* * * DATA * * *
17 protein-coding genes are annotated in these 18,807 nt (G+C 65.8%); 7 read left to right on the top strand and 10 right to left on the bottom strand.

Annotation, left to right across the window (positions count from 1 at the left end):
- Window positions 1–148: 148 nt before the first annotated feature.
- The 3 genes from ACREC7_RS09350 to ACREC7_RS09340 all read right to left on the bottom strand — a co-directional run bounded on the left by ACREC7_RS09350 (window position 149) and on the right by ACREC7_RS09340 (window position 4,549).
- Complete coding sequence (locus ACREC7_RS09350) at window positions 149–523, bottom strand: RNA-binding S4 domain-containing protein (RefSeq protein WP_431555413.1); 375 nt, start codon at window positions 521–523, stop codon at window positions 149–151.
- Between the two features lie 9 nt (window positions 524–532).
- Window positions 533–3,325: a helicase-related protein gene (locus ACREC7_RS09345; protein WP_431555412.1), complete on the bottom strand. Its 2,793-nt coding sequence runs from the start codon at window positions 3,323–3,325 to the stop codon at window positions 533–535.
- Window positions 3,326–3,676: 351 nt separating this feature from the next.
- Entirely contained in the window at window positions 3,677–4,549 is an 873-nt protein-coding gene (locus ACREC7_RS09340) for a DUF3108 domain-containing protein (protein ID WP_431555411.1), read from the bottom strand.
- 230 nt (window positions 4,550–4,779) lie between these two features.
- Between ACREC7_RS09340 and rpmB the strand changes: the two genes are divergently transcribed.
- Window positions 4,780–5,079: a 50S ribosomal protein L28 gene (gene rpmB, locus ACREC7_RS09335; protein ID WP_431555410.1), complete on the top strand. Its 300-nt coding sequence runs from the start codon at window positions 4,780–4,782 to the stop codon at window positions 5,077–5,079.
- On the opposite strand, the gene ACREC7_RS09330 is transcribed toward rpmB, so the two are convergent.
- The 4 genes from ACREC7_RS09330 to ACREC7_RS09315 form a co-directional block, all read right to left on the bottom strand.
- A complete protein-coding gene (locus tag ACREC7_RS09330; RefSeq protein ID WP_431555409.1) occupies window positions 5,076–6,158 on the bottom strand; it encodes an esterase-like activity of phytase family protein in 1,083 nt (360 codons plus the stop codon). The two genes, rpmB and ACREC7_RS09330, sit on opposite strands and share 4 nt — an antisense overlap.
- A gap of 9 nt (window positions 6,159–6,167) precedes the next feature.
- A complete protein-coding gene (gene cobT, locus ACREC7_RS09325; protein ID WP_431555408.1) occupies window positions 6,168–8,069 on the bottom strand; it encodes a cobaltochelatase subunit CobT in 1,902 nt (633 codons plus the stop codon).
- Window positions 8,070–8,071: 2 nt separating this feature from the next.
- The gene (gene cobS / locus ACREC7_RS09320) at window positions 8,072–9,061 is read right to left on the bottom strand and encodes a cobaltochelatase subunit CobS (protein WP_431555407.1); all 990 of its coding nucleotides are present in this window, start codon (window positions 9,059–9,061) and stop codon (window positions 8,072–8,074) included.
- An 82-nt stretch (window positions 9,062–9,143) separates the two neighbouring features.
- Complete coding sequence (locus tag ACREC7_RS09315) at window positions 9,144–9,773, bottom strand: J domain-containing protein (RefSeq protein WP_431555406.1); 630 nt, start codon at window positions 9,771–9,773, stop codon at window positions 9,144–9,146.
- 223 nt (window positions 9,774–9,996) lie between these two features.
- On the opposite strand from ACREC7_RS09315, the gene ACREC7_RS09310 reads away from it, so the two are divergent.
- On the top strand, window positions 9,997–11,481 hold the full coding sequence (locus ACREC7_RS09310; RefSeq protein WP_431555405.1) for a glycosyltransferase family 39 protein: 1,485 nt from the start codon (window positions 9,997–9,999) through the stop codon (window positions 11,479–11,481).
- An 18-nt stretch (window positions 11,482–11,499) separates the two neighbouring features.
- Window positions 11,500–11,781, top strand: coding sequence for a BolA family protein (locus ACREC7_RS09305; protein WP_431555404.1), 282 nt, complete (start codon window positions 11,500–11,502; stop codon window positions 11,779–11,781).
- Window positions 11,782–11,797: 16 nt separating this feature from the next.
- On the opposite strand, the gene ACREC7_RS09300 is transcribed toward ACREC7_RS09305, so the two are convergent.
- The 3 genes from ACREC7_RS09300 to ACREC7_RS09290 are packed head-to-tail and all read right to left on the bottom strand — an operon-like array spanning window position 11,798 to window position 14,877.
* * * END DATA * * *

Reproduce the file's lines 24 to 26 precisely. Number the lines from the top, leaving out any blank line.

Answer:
- On the top strand, window positions 9,997–11,481 hold the full coding sequence (locus ACREC7_RS09310; RefSeq protein WP_431555405.1) for a glycosyltransferase family 39 protein: 1,485 nt from the start codon (window positions 9,997–9,999) through the stop codon (window positions 11,479–11,481).
- An 18-nt stretch (window positions 11,482–11,499) separates the two neighbouring features.
- Window positions 11,500–11,781, top strand: coding sequence for a BolA family protein (locus ACREC7_RS09305; protein WP_431555404.1), 282 nt, complete (start codon window positions 11,500–11,502; stop codon window positions 11,779–11,781).